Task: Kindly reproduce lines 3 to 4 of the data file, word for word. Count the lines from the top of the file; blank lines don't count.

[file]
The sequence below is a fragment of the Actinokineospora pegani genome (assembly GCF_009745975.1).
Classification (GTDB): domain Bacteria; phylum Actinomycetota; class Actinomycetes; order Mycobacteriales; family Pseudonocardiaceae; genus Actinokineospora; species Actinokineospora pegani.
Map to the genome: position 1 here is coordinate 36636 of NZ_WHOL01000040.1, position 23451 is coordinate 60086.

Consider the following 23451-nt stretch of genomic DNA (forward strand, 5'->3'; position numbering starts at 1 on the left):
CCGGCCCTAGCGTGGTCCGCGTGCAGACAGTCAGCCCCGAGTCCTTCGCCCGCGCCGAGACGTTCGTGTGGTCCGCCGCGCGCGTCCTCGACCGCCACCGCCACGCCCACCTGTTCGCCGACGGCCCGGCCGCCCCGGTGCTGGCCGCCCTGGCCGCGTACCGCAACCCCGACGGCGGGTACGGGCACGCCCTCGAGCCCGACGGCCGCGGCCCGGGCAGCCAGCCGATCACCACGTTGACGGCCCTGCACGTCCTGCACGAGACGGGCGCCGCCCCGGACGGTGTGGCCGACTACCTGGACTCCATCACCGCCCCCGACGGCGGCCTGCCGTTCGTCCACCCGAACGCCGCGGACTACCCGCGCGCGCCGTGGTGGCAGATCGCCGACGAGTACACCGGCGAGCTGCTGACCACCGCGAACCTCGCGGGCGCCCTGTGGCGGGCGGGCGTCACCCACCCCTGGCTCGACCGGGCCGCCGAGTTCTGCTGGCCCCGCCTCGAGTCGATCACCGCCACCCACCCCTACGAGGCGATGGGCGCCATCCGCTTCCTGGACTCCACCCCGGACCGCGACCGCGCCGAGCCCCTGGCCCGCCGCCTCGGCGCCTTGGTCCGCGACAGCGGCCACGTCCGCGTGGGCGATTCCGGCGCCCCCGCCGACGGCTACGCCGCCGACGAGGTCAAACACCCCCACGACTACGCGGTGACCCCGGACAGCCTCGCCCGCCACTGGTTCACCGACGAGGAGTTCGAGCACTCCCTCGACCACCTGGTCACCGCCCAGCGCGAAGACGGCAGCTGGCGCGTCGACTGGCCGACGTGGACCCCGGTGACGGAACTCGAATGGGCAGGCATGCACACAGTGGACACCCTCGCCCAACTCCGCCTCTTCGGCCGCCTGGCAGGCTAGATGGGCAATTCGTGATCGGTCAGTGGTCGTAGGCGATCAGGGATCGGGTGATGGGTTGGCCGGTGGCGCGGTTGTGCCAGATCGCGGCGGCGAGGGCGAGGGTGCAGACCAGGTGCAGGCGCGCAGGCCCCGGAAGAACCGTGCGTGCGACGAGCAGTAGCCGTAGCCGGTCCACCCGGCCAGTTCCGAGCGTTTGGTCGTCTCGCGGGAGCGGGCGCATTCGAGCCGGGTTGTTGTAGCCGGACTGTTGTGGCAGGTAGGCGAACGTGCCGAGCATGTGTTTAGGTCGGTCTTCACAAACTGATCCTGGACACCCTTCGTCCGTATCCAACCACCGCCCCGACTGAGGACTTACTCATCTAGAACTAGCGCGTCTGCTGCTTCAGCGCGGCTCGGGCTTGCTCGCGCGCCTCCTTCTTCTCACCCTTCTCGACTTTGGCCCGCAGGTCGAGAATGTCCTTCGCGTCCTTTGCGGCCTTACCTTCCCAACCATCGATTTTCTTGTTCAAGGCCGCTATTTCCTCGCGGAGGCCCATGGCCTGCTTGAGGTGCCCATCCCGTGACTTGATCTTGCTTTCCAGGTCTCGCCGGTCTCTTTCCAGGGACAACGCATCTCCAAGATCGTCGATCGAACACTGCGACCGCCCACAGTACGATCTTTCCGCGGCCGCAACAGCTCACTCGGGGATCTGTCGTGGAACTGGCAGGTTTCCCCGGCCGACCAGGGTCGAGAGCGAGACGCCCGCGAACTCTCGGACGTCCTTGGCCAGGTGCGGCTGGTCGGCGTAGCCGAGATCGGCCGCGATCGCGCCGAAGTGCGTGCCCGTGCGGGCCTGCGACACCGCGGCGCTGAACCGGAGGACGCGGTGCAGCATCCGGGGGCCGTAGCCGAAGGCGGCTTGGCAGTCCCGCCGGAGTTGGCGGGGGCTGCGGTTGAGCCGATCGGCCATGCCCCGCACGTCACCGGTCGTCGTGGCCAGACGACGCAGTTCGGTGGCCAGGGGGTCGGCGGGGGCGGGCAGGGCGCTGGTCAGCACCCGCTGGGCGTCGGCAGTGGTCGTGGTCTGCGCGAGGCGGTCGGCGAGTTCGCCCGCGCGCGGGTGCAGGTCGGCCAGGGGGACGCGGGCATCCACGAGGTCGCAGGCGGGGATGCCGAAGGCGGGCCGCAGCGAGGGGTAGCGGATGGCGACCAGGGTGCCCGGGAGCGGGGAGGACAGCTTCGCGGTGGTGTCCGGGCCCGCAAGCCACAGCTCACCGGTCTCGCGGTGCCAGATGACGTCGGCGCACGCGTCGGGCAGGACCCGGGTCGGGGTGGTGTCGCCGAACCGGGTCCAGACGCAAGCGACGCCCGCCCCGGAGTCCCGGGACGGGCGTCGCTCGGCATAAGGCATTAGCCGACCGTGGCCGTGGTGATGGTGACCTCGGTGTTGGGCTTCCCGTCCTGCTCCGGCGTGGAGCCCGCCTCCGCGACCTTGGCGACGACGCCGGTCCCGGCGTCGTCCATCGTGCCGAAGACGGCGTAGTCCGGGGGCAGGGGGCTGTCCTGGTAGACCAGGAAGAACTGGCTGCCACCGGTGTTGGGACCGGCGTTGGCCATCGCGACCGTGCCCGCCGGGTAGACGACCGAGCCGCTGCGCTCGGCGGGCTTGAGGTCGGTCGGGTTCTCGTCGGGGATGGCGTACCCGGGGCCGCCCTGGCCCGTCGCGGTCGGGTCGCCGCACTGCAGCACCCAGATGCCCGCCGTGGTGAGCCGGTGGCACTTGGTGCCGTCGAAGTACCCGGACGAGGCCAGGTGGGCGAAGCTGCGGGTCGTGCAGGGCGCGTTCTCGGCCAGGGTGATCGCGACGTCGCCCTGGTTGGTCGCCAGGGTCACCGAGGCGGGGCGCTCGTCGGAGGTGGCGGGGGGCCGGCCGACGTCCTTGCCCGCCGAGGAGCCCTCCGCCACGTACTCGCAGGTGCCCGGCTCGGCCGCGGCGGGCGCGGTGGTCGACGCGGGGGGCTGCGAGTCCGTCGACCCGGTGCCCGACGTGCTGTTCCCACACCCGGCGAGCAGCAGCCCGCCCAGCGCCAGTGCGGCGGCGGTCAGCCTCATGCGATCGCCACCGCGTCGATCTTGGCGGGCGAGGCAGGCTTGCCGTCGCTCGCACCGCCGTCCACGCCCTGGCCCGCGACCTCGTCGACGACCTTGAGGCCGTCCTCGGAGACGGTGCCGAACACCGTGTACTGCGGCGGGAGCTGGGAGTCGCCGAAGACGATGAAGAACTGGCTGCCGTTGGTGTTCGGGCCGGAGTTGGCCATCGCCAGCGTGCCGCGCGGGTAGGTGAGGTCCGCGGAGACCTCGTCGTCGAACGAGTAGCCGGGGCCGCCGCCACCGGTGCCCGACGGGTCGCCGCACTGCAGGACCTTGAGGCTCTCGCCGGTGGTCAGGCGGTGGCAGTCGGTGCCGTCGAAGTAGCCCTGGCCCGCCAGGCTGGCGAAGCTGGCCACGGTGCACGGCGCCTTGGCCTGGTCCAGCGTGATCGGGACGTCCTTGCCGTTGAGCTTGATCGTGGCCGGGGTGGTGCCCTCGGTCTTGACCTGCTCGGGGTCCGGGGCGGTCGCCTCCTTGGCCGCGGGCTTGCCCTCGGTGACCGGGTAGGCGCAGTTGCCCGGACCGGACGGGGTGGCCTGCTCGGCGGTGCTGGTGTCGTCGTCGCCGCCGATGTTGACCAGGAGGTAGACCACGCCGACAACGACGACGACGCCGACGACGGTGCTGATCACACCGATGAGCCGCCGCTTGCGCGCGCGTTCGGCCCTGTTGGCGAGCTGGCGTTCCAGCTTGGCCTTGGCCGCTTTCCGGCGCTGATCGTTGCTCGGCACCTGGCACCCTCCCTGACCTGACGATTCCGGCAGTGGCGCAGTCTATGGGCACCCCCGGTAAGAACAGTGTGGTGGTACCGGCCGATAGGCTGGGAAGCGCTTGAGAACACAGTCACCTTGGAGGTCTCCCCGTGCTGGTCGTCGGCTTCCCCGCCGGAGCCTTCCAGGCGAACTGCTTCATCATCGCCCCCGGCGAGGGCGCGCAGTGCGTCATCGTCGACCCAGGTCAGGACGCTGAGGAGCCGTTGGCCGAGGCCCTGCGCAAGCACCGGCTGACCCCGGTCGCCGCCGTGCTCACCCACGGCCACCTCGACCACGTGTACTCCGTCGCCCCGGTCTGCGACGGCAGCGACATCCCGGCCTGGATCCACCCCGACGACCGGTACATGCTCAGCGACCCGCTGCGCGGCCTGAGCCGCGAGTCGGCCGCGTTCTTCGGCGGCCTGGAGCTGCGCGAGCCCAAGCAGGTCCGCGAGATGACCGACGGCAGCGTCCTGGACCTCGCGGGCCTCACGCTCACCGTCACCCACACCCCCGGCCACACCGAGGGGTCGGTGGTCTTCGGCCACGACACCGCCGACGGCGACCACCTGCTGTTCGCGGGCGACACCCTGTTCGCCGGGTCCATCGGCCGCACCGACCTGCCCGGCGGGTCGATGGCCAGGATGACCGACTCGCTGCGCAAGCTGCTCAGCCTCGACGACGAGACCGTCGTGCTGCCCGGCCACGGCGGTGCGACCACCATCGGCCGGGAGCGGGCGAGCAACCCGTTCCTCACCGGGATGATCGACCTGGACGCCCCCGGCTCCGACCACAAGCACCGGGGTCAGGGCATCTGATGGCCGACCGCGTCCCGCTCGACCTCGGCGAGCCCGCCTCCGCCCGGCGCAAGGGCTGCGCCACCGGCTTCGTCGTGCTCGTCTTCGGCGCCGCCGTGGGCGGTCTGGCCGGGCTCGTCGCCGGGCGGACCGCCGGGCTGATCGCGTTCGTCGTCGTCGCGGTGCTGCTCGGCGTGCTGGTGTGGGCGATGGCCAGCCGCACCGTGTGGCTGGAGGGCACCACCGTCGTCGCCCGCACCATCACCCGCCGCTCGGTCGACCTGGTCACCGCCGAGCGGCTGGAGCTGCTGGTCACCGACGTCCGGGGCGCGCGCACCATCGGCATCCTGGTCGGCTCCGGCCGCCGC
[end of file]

Map to the genome: position 1 here is coordinate 36636 of NZ_WHOL01000040.1, position 23451 is coordinate 60086.

Consider the following 23451-nt stretch of genomic DNA (forward strand, 5'->3'; position numbering starts at 1 on the left):